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Open Access Research article

Community referral in home management of malaria in western Uganda: A case series study

Karin Källander1*, Göran Tomson12, Jesca Nsungwa-Sabiiti1345, Yahaya Senyonjo6, George Pariyo3 and Stefan Peterson13

Author affiliations

1 Division of International Health (IHCAR), Department of Public Health Sciences, Karolinska Institutet, 17177 Stockholm, Sweden

2 Medical Management Centre (MMC), Karolinska Institutet, 17177 Stockholm, Sweden

3 Makerere University Institute of Public Health, Kampala, Uganda

4 Department of Pharmacology and Therapeutics, Makerere University, Kampala

5 Uganda Ministry of Health, Division of Child Health, Kampala, Uganda

6 Department of Paediatrics, Mulago Hospital, Kampala

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Citation and License

BMC International Health and Human Rights 2006, 6:2  doi:10.1186/1472-698X-6-2

Published: 16 March 2006

Abstract

Background

Home Based Management of fever (HBM) was introduced as a national policy in Uganda to increase access to prompt presumptive treatment of malaria. Pre-packed Chloroquine/Fansidar combination is distributed free of charge to febrile children <5 years. Persisting fever or danger signs are referred to the health centre. We assessed overall referral rate, causes of referral, referral completion and reasons for non-completion under the HBM strategy.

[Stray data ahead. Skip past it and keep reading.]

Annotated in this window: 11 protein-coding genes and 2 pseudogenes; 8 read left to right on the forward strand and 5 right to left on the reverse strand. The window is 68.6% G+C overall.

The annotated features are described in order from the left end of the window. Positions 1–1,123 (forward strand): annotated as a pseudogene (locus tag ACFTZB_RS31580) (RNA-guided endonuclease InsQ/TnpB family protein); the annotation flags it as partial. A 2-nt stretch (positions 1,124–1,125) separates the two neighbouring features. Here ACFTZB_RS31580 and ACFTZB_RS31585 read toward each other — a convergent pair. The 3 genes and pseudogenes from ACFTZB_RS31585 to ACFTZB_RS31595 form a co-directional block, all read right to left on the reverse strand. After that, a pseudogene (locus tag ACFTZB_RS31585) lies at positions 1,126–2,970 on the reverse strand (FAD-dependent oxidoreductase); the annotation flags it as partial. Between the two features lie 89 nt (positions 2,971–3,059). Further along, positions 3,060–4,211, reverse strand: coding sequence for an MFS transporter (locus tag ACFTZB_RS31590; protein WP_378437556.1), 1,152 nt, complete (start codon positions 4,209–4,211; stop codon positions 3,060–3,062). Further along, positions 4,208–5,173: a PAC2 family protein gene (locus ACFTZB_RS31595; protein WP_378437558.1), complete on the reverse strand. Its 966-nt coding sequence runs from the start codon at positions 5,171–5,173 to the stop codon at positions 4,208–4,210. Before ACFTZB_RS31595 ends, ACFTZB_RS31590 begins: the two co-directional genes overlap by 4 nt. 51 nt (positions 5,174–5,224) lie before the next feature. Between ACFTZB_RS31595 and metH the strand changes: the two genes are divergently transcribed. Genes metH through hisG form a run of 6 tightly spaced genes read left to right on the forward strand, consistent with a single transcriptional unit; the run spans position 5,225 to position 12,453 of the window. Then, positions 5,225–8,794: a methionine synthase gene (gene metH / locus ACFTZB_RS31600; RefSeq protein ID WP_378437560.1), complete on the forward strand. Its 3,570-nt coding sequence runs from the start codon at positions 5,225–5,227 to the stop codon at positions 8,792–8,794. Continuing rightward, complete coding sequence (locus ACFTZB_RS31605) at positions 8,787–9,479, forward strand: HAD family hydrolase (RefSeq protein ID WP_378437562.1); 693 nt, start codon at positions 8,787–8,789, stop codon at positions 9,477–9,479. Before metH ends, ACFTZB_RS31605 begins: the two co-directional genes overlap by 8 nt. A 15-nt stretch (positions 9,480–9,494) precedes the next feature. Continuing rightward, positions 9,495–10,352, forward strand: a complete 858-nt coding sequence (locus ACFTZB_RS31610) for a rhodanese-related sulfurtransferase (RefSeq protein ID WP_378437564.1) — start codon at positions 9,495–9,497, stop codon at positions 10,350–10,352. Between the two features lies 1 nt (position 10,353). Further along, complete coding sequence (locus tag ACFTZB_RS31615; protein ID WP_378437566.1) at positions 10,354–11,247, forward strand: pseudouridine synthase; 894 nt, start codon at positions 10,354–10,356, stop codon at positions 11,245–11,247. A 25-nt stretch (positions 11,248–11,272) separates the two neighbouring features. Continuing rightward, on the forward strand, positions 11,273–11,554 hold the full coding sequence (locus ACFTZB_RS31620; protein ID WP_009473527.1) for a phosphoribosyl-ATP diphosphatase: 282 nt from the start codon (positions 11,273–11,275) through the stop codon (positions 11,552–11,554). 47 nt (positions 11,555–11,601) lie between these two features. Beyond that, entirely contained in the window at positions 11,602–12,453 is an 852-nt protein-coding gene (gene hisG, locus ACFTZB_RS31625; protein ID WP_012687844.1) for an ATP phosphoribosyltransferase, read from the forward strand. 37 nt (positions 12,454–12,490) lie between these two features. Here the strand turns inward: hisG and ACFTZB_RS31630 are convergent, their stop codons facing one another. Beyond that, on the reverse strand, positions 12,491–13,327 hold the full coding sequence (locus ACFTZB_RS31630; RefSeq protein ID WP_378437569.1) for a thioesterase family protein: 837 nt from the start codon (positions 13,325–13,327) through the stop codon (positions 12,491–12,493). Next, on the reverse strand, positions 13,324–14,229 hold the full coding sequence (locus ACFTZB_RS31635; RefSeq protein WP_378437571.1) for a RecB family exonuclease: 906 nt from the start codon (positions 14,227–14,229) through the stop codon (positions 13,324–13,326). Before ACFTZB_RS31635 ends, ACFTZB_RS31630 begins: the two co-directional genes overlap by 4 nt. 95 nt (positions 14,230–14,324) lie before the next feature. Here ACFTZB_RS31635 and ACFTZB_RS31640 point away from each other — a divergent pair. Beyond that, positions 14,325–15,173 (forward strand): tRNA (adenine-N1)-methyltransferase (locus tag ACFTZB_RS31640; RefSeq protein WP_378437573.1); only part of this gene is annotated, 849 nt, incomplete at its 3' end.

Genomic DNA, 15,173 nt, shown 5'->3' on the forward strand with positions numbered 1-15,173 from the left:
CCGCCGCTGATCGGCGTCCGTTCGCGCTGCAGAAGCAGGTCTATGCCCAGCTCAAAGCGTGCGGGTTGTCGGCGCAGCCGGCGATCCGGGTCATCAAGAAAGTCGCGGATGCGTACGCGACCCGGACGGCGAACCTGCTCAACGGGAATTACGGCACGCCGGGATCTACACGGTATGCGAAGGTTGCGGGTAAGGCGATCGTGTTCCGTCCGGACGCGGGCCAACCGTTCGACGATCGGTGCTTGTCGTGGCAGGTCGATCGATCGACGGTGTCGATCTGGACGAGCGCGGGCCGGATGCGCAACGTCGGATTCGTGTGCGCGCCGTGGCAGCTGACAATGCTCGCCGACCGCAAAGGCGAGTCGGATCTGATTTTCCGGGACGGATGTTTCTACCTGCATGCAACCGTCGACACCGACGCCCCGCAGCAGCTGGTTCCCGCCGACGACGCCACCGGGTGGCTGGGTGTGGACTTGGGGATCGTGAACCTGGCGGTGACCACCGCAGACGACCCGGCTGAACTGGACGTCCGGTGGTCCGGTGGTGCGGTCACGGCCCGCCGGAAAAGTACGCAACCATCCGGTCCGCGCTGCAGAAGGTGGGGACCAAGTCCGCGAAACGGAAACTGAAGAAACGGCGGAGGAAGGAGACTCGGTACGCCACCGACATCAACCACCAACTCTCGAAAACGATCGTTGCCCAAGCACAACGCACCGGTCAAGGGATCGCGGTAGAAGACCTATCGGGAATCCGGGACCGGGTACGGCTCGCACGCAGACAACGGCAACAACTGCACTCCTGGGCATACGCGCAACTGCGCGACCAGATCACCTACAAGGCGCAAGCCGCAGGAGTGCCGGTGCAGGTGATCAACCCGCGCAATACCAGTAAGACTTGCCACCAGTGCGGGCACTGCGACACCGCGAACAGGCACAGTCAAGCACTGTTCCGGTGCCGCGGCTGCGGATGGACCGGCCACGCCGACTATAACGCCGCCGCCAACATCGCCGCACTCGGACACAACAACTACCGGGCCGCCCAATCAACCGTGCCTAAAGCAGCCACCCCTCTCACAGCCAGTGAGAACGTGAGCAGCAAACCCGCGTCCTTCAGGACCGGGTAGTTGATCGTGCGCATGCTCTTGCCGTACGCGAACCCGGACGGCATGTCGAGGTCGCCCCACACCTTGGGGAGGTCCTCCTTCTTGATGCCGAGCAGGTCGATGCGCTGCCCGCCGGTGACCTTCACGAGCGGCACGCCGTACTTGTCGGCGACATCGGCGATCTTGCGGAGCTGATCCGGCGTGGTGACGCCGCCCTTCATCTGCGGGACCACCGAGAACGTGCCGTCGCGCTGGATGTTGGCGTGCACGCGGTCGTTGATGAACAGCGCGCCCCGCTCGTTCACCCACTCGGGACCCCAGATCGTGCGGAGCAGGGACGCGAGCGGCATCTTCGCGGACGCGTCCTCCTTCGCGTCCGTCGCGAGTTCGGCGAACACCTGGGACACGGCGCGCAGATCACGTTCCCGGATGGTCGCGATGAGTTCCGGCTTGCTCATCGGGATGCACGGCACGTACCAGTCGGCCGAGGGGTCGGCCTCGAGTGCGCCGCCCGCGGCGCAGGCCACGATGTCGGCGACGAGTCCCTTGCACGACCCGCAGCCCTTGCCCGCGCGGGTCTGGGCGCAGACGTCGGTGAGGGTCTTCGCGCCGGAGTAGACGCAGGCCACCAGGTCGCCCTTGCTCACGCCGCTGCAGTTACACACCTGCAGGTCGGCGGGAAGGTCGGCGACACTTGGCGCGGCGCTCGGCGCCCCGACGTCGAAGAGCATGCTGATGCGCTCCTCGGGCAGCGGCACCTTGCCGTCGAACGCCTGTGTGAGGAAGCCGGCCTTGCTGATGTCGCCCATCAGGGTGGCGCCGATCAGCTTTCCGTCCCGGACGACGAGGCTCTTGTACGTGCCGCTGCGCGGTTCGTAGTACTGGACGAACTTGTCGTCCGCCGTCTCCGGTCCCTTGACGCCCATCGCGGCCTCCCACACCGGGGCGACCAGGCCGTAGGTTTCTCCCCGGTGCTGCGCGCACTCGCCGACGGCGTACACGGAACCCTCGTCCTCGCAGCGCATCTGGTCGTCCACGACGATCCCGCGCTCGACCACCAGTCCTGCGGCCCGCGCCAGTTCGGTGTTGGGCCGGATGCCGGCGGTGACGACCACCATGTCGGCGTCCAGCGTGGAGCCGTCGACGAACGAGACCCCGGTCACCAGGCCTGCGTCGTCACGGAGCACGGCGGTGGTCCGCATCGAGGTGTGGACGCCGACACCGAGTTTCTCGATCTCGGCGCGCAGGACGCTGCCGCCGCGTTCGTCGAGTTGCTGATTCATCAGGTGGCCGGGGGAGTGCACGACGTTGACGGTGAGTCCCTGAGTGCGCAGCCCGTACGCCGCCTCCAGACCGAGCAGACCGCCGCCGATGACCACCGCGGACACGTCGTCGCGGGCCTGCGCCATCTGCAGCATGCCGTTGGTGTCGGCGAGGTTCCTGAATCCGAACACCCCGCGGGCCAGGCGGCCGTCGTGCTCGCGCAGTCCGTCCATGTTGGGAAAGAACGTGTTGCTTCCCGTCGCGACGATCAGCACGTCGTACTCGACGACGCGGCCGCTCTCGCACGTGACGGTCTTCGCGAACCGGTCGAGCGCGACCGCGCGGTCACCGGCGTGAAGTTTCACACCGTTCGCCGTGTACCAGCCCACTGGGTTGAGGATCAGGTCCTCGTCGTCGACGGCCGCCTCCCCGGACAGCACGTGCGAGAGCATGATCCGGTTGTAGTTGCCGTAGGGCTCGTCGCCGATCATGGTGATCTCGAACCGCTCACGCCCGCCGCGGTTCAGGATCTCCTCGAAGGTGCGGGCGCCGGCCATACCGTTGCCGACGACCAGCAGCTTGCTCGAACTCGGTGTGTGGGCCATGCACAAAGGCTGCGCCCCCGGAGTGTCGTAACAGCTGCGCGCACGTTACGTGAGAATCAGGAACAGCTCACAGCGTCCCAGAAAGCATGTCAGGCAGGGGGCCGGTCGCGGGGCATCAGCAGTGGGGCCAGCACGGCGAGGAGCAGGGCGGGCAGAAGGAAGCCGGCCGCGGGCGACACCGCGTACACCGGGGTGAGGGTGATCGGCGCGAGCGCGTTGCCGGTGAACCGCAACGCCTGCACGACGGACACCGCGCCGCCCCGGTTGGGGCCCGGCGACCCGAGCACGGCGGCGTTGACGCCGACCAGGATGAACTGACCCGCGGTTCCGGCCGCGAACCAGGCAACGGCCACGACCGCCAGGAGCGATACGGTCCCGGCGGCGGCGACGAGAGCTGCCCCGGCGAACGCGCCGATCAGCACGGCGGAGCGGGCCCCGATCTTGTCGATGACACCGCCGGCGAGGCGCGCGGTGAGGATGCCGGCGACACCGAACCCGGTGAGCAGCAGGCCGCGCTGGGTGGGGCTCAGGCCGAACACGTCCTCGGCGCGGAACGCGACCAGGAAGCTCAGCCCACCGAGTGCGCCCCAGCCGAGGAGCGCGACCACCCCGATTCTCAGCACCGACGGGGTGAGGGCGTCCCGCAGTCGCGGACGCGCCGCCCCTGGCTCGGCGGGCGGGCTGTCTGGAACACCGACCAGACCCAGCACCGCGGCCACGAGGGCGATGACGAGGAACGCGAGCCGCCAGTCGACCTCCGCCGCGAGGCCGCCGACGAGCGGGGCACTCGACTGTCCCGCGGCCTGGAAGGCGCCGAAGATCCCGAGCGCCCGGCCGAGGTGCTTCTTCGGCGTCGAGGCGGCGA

Methods

A case-series study was performed during 20 weeks in a West-Ugandan sub-county with an under-five population of 3,600. Community drug distributors (DDs) were visited fortnightly and recording forms collected. Referred children were located and primary caretaker interviewed in the household. Referral health facility records were studied for those stating having completed referral.

Results

Overall referral rate was 8% (117/1454). Fever was the main reason for mothers to seek DD care and for DDs to refer. Twenty-six of the 28 (93%) "urgent referrals" accessed referral care but 8 (31%) delayed >24 hours. Waiting for antimalarial drugs to finish caused most delays. Of 32 possible pneumonias only 16 (50%) were urgently referred; most delayed ≥ 2 days before accessing referral care.

Conclusion

The HBM has high referral compliance and extends primary health care to the communities by maintaining linkages with formal health services. Referral non-completion was not a major issue but failure to recognise pneumonia symptoms and delays in referral care access for respiratory illnesses may pose hazards for children with acute respiratory infections. Extending HBM to also include pneumonia may increase prompt and effective care of the sick child in sub-Saharan Africa.